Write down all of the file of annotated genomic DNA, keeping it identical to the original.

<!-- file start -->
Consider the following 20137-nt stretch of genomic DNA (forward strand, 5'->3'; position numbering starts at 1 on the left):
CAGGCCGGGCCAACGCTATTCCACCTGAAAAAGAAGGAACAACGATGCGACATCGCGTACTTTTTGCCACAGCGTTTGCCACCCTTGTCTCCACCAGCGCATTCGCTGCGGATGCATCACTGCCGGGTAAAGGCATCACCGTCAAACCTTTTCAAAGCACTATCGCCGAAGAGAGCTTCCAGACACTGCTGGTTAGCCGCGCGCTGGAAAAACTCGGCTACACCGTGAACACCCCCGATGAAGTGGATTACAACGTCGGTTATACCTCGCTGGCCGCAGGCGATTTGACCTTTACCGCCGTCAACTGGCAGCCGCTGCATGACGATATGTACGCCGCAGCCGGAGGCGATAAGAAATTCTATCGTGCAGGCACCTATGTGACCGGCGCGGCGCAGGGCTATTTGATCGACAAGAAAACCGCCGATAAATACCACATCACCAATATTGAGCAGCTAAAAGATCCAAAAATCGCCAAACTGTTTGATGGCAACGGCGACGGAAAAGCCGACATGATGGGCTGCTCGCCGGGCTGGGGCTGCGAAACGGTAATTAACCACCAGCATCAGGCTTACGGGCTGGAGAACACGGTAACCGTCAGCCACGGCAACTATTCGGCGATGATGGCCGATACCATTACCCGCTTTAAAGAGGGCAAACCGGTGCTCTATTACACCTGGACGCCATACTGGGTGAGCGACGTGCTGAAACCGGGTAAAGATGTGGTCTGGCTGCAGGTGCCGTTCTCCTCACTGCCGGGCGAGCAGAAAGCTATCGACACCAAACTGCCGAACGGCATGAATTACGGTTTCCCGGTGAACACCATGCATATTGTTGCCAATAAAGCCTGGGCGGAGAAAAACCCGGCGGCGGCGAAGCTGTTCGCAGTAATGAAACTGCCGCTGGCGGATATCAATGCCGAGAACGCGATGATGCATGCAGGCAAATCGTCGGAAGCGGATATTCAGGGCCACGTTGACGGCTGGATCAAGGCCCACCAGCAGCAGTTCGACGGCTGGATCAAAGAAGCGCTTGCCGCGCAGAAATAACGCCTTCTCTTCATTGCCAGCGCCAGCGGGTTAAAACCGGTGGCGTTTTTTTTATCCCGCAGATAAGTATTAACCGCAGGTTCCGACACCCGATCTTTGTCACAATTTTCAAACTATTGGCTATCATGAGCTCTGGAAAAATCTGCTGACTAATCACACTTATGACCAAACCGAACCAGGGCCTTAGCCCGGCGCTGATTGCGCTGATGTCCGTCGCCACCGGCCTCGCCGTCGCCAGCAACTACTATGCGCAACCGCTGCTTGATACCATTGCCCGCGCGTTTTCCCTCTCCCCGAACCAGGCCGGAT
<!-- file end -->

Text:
Consider the following 20137-nt stretch of genomic DNA (forward strand, 5'->3'; position numbering starts at 1 on the left):
CAGGCCGGGCCAACGCTATTCCACCTGAAAAAGAAGGAACAACGATGCGACATCGCGTACTTTTTGCCACAGCGTTTGCCACCCTTGTCTCCACCAGCGCATTCGCTGCGGATGCATCACTGCCGGGTAAAGGCATCACCGTCAAACCTTTTCAAAGCACTATCGCCGAAGAGAGCTTCCAGACACTGCTGGTTAGCCGCGCGCTGGAAAAACTCGGCTACACCGTGAACACCCCCGATGAAGTGGATTACAACGTCGGTTATACCTCGCTGGCCGCAGGCGATTTGACCTTTACCGCCGTCAACTGGCAGCCGCTGCATGACGATATGTACGCCGCAGCCGGAGGCGATAAGAAATTCTATCGTGCAGGCACCTATGTGACCGGCGCGGCGCAGGGCTATTTGATCGACAAGAAAACCGCCGATAAATACCACATCACCAATATTGAGCAGCTAAAAGATCCAAAAATCGCCAAACTGTTTGATGGCAACGGCGACGGAAAAGCCGACATGATGGGCTGCTCGCCGGGCTGGGGCTGCGAAACGGTAATTAACCACCAGCATCAGGCTTACGGGCTGGAGAACACGGTAACCGTCAGCCACGGCAACTATTCGGCGATGATGGCCGATACCATTACCCGCTTTAAAGAGGGCAAACCGGTGCTCTATTACACCTGGACGCCATACTGGGTGAGCGACGTGCTGAAACCGGGTAAAGATGTGGTCTGGCTGCAGGTGCCGTTCTCCTCACTGCCGGGCGAGCAGAAAGCTATCGACACCAAACTGCCGAACGGCATGAATTACGGTTTCCCGGTGAACACCATGCATATTGTTGCCAATAAAGCCTGGGCGGAGAAAAACCCGGCGGCGGCGAAGCTGTTCGCAGTAATGAAACTGCCGCTGGCGGATATCAATGCCGAGAACGCGATGATGCATGCAGGCAAATCGTCGGAAGCGGATATTCAGGGCCACGTTGACGGCTGGATCAAGGCCCACCAGCAGCAGTTCGACGGCTGGATCAAAGAAGCGCTTGCCGCGCAGAAATAACGCCTTCTCTTCATTGCCAGCGCCAGCGGGTTAAAACCGGTGGCGTTTTTTTTATCCCGCAGATAAGTATTAACCGCAGGTTCCGACACCCGATCTTTGTCACAATTTTCAAACTATTGGCTATCATGAGCTCTGGAAAAATCTGCTGACTAATCACACTTATGACCAAACCGAACCAGGGCCTTAGCCCGGCGCTGATTGCGCTGATGTCCGTCGCCACCGGCCTCGCCGTCGCCAGCAACTACTATGCGCAACCGCTGCTTGATACCATTGCCCGCGCGTTTTCCCTCTCCCCGAACCAGGCCGGAT